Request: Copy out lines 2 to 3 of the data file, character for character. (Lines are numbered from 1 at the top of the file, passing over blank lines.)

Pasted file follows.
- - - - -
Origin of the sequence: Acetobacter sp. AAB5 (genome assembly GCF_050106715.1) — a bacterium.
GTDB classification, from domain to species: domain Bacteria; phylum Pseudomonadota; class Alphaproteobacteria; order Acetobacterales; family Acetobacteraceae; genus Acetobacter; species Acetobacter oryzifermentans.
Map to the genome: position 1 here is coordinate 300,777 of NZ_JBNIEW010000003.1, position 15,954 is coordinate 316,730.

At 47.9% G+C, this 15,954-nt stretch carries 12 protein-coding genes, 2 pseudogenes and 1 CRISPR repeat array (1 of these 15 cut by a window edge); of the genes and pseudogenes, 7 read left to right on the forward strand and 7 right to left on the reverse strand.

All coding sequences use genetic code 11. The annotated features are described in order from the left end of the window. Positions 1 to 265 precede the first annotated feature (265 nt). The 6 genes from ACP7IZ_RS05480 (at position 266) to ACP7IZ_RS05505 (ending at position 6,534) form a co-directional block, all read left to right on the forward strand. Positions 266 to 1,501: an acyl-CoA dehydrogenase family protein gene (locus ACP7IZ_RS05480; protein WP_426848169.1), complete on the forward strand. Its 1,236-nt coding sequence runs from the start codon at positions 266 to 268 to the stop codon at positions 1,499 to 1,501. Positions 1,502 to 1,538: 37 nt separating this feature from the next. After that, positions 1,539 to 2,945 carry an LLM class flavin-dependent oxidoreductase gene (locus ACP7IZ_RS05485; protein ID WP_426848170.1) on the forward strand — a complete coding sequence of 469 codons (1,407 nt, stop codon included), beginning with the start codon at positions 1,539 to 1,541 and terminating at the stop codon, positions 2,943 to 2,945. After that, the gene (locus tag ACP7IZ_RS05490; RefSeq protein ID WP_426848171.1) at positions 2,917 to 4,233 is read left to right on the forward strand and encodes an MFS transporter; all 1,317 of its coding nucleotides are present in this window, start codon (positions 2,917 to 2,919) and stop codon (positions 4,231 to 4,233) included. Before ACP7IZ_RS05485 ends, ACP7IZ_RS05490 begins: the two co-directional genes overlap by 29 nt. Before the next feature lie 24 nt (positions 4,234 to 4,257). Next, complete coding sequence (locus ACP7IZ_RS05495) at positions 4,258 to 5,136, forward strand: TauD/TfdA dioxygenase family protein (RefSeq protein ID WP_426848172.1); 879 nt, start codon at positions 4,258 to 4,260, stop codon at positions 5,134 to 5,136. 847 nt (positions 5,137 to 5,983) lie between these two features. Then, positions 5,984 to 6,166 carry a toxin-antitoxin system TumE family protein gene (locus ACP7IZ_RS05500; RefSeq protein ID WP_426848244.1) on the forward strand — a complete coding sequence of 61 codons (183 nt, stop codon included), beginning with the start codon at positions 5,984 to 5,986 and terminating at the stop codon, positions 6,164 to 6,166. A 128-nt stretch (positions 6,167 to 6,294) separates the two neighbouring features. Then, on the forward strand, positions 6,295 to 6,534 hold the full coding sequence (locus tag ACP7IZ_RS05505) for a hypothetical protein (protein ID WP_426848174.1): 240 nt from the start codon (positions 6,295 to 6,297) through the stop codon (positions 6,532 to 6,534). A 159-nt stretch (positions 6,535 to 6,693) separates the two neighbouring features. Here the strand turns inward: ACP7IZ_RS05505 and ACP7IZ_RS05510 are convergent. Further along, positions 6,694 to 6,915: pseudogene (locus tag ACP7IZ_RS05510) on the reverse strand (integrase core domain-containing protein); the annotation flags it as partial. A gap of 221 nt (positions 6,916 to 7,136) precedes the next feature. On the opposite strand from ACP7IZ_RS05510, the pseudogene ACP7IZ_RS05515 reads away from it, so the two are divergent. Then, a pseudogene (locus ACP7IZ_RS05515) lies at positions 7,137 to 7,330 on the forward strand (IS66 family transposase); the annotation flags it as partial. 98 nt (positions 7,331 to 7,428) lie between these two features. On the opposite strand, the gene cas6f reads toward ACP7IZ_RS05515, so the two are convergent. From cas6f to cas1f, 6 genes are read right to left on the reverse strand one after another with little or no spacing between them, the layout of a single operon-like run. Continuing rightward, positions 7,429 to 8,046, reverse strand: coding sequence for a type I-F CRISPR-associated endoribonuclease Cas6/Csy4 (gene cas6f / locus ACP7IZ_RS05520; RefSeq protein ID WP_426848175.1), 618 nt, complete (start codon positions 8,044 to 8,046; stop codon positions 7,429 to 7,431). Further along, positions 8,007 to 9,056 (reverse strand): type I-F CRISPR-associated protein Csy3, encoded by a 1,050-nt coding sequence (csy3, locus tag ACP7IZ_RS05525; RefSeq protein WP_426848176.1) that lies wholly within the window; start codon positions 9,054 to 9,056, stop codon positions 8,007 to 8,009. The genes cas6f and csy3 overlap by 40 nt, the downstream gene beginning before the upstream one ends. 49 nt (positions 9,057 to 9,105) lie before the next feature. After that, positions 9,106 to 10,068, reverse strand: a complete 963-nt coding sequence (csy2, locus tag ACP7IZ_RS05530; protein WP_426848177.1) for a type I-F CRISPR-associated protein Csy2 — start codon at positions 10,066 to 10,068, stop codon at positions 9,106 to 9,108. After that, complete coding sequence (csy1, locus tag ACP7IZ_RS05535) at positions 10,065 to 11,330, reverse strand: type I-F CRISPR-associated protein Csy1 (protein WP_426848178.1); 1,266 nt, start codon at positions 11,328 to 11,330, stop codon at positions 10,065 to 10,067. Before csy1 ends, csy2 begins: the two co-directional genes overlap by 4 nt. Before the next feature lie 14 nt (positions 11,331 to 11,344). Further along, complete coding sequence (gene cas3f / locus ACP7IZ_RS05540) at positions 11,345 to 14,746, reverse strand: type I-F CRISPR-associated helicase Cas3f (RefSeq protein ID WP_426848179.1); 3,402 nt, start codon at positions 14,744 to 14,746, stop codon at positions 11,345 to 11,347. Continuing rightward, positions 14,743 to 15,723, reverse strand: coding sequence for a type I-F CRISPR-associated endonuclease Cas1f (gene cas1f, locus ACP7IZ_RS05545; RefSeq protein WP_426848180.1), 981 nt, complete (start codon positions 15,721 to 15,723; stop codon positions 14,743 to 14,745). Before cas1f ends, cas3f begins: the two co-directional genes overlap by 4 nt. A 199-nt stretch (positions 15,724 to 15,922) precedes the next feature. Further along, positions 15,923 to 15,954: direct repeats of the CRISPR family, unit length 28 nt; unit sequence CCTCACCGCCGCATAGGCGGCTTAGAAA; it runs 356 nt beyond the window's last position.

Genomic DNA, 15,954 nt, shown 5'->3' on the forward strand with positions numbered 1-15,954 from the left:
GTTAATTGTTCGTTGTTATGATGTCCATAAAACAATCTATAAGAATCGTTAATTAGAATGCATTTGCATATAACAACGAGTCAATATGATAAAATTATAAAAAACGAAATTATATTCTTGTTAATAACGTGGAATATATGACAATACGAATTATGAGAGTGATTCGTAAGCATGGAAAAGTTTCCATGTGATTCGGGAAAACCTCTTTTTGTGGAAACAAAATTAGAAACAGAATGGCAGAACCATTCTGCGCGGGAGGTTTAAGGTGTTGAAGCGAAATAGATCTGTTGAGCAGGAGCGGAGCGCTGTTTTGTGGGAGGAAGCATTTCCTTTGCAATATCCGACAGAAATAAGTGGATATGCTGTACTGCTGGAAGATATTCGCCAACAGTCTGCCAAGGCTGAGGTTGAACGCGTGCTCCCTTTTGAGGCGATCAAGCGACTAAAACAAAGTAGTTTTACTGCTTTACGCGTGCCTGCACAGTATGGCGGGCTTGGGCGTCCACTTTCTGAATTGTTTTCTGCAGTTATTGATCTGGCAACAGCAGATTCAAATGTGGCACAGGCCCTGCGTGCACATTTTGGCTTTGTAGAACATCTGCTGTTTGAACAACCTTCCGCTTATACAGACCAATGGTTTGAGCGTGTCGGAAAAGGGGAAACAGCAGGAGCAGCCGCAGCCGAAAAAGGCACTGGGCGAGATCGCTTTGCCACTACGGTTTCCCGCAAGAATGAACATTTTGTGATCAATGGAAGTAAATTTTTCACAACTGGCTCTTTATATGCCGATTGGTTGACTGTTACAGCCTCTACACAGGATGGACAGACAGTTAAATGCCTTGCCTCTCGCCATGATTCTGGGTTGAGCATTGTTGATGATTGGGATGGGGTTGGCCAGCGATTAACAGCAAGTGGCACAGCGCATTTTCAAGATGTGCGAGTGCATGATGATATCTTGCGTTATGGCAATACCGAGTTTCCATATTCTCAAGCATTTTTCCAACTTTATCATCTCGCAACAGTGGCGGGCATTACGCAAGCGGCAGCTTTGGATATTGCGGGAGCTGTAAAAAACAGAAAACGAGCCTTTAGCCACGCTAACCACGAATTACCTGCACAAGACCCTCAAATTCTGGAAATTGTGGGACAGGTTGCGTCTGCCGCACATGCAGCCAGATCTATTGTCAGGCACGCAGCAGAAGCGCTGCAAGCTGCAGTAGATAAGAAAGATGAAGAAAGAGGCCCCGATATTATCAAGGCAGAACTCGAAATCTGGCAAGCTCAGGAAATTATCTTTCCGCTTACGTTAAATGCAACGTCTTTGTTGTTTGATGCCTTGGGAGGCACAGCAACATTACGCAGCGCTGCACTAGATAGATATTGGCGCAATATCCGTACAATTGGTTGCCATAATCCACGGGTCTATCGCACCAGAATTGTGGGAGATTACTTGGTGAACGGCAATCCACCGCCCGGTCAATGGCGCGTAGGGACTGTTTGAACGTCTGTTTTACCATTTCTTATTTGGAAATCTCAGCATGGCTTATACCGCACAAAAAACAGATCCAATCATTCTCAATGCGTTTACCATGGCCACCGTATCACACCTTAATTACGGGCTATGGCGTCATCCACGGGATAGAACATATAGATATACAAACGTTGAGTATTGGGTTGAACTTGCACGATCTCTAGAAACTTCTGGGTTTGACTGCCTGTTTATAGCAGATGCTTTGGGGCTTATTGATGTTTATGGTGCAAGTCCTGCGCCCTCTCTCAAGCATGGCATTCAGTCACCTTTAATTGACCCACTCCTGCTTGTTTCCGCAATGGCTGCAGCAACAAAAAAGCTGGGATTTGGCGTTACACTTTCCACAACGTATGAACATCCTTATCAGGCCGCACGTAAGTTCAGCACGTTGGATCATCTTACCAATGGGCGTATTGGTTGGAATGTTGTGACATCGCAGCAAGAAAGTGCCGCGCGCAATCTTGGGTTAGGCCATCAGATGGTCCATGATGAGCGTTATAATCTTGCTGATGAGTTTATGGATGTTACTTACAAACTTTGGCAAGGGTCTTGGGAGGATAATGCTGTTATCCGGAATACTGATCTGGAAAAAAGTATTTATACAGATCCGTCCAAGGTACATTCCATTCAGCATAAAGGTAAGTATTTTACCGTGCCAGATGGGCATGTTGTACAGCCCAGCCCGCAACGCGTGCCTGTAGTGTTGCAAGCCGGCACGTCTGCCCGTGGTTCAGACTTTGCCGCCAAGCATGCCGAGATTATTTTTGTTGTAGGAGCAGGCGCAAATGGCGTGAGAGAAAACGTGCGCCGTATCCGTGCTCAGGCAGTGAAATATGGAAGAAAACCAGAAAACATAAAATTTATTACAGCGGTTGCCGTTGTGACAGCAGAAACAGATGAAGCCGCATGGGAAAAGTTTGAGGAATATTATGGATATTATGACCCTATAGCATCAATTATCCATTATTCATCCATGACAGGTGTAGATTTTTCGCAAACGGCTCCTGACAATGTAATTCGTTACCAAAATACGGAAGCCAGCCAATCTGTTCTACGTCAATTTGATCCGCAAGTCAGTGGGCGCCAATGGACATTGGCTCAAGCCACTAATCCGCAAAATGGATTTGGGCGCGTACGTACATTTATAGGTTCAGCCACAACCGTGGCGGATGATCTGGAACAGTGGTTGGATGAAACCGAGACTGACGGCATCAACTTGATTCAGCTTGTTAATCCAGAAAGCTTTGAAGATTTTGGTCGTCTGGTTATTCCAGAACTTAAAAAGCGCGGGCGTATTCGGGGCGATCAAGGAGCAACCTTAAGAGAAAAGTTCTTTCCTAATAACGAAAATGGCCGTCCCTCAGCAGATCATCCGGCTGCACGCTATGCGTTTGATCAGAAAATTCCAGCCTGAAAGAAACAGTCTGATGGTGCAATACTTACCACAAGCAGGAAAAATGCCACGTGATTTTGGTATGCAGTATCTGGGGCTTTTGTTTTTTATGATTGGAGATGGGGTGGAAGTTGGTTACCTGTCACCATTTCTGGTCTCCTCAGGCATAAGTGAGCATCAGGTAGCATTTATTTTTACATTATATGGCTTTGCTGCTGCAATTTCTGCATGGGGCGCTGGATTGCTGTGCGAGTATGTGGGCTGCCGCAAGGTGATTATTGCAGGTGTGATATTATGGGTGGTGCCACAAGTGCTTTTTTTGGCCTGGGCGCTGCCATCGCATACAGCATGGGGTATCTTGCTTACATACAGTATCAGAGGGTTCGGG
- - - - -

GTDB classification, from domain to species: domain Bacteria; phylum Pseudomonadota; class Alphaproteobacteria; order Acetobacterales; family Acetobacteraceae; genus Acetobacter; species Acetobacter oryzifermentans.
Map to the genome: position 1 here is coordinate 300,777 of NZ_JBNIEW010000003.1, position 15,954 is coordinate 316,730.